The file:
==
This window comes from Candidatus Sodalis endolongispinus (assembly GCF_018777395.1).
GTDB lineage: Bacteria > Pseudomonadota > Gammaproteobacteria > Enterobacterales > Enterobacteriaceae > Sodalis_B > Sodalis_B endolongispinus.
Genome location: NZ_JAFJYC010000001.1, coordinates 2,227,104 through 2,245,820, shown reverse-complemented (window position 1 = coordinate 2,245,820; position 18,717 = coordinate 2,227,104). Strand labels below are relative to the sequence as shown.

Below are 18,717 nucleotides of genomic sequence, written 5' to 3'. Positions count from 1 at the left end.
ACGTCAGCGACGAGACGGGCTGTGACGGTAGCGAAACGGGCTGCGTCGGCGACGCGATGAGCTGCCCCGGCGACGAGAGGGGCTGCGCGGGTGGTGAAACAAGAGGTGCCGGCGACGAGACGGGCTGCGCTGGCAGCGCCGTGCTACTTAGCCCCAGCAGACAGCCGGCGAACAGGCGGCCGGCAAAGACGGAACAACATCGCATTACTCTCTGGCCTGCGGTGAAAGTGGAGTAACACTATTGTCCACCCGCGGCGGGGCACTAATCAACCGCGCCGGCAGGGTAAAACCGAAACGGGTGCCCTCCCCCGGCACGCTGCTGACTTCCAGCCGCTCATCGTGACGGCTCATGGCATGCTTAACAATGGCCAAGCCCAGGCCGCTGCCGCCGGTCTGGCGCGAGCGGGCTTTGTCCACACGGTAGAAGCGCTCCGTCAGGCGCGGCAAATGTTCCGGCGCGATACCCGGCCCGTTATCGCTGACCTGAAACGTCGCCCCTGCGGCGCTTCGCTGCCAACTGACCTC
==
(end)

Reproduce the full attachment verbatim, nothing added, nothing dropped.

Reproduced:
This window comes from Candidatus Sodalis endolongispinus (assembly GCF_018777395.1).
GTDB lineage: Bacteria > Pseudomonadota > Gammaproteobacteria > Enterobacterales > Enterobacteriaceae > Sodalis_B > Sodalis_B endolongispinus.
Genome location: NZ_JAFJYC010000001.1, coordinates 2,227,104 through 2,245,820, shown reverse-complemented (window position 1 = coordinate 2,245,820; position 18,717 = coordinate 2,227,104). Strand labels below are relative to the sequence as shown.

Below are 18,717 nucleotides of genomic sequence, written 5' to 3'. Positions count from 1 at the left end.
ACGTCAGCGACGAGACGGGCTGTGACGGTAGCGAAACGGGCTGCGTCGGCGACGCGATGAGCTGCCCCGGCGACGAGAGGGGCTGCGCGGGTGGTGAAACAAGAGGTGCCGGCGACGAGACGGGCTGCGCTGGCAGCGCCGTGCTACTTAGCCCCAGCAGACAGCCGGCGAACAGGCGGCCGGCAAAGACGGAACAACATCGCATTACTCTCTGGCCTGCGGTGAAAGTGGAGTAACACTATTGTCCACCCGCGGCGGGGCACTAATCAACCGCGCCGGCAGGGTAAAACCGAAACGGGTGCCCTCCCCCGGCACGCTGCTGACTTCCAGCCGCTCATCGTGACGGCTCATGGCATGCTTAACAATGGCCAAGCCCAGGCCGCTGCCGCCGGTCTGGCGCGAGCGGGCTTTGTCCACACGGTAGAAGCGCTCCGTCAGGCGCGGCAAATGTTCCGGCGCGATACCCGGCCCGTTATCGCTGACCTGAAACGTCGCCCCTGCGGCGCTTCGCTGCCAACTGACCTC